Drug-Resistant Staph. Some veterinarians are documenting more and more cases of drug-resistant staph infections in dogs and cats, but say there is no reason for alarm among pet owners if they follow measures of simple hygiene. Dr. Lewis Gelfand, a Long Beach, N.Y., veterinarian, said he’s treating an increasing number of animals with skin eruptions infected with methicillin-resistant Staphylococcus aureus, called MRSA. The cases seem to have increased, he said, in recent months. “It’s definitely a rapidly expanding problem,” Gelfand said, adding that he has had 19 cases in dogs in the past year. “I believe it is a significantly underdiagnosed problem. We have been seeing dermatological cases as well as open sores. “I haven’t had a case in a cat yet but I am sure it’s just a matter of time.”
Treatment can prove so difficult in some instances that pets have to be hospitalized, occasionally for weeks, and infused with intravenous antibiotics, which carry side effects.
Dr. Patrick McDonough, an assistant professor in the diagnostics laboratory at Cornell University’s veterinary college, said pets contract MRSA from their owners. “This is what we call reverse zoonosis, the organism is moving from people to animals,” McDonough said. “Once animals colonize it we don’t know how long they maintain it but this is one case where they are sharing what we have.”
Because MRSA is so widespread, McDonough said it has been cultured in a variety of animals, including pigs and horses.
“Staph are very good at scavenging genetic material from other organisms and using it” as a mechanism for survival, McDonough explained. “But just because it’s residing in the nose of a dog or cat doesn’t mean the organism is causing infection.”
If an owner transmits the bacteria to a pet through close contact, the microbes may colonize in the animal’s nose, paving the way for MRSA to be passed again to people.
Dr. Bruce Hirsch, a specialist in infectious diseases at North Shore University Hospital in Manhasset, N.Y., noted a sharp difference between an animal that is colonized and one that is infected. A colonized animal may be a carrier yet remain in robust health – and the same goes for humans, he said.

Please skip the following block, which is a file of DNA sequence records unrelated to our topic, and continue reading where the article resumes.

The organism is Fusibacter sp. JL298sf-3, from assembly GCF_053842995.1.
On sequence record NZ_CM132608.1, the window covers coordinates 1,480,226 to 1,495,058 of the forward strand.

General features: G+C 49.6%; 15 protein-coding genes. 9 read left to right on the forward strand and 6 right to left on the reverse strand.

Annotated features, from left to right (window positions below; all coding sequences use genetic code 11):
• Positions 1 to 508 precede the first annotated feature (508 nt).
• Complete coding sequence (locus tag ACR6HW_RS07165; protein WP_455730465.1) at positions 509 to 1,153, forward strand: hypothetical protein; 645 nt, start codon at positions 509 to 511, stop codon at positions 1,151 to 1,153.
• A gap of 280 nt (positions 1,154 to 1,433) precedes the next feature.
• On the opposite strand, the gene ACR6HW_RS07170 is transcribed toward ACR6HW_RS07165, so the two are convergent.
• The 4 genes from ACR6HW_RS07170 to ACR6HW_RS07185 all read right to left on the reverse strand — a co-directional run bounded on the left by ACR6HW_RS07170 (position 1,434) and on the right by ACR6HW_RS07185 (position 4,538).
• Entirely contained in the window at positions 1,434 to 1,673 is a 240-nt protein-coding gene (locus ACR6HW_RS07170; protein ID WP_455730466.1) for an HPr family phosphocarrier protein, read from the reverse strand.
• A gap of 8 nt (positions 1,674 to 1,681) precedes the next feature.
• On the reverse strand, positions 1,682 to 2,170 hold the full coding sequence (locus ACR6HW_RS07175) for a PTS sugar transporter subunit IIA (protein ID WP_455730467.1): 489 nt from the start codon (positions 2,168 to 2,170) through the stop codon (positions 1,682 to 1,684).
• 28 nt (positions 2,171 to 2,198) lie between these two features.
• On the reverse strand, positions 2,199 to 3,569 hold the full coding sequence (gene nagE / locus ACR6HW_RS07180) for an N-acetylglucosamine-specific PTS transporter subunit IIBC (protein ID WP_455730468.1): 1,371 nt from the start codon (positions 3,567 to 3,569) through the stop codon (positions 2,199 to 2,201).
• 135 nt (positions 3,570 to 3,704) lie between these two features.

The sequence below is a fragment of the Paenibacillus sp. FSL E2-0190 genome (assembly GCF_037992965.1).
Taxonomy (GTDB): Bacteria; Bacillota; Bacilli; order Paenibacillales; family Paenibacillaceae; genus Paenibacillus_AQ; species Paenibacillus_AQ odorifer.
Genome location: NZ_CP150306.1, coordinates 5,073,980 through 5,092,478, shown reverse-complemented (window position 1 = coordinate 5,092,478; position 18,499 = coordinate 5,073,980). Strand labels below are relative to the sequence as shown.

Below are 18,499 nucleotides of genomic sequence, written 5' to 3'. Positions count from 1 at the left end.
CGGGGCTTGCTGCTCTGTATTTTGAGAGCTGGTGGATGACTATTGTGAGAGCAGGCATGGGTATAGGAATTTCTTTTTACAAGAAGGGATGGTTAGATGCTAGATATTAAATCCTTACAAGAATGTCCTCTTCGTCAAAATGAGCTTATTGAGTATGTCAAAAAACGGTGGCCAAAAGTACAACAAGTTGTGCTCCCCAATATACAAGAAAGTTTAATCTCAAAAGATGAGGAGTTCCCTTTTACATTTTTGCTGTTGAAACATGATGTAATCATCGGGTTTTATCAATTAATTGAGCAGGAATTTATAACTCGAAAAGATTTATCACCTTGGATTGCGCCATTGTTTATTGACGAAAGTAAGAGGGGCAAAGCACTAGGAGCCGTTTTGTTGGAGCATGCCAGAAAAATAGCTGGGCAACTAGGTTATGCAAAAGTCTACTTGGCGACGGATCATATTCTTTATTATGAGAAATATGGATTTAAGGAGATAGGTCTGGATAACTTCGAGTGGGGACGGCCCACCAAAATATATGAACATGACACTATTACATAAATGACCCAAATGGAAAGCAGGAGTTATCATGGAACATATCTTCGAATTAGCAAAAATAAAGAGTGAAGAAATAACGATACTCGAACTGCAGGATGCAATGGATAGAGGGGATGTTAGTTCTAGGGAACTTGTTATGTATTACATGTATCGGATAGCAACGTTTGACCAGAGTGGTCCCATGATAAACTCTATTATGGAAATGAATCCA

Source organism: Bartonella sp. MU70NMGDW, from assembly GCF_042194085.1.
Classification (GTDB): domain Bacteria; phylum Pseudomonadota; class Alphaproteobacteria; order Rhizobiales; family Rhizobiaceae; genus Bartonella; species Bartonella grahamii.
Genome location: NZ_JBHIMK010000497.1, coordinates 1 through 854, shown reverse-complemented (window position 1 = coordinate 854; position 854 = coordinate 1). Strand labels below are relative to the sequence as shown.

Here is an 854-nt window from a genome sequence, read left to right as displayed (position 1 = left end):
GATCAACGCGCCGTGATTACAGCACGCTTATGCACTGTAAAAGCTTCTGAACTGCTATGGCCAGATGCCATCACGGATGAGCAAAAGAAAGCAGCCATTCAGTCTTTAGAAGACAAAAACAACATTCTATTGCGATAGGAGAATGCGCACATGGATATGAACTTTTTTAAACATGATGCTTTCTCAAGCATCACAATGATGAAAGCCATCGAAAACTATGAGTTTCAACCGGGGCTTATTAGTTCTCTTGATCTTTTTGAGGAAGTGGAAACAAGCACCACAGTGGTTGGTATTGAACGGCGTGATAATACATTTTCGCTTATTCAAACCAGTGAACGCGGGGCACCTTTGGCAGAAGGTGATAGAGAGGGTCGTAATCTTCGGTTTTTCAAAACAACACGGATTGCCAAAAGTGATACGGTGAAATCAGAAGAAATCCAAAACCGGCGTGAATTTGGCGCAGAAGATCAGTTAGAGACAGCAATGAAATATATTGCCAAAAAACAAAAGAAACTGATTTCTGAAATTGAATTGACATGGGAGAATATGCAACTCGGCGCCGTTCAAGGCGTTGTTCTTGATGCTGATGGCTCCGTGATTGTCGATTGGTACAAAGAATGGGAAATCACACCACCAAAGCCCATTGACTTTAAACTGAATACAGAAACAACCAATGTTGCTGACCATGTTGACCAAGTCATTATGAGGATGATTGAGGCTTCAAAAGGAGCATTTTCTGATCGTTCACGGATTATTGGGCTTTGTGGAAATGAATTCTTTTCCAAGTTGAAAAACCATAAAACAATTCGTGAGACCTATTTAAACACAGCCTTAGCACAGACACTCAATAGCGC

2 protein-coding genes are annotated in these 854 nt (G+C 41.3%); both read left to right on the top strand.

“There was a large outbreak in 2003,” he added, citing the medical literature. “A 31-year-old nurse was a carrier and underwent a number of treatments to relieve the carriage state. The same strain was found in her family members including her 1-year-old daughter and pet dog.
“After the pet was given the same antibiotics that we receive, the bacteria were eliminated. This is a classic case: The dog was not infected but was colonized with MRSA.”
Now that MRSA is no longer an organism found only in hospitals, experts say it is likely that it will be seen more frequently in domestic animals.
Dr. Josh Tumulty, chairman of internal medicine at Long Island Veterinary Specialists in Plainview, N.Y., and Dr. John Charros, a veterinarian in Valley Stream, N.Y., say they’ve seen cases in pets.
“It’s becoming more prevalent,” Tumulty said. “And it’s not only an awareness issue.” Pets increasingly are being used as companions in nursing homes and hospices where the animals can become colonized with MRSA, Tumulty said. Charros mostly has found MRSA in certain kinds of infections. “We see it in the ear cases and in some of the dermatological cases,” he said. “We call them superinfections, and the bacteria are resistant to traditional antibiotics.”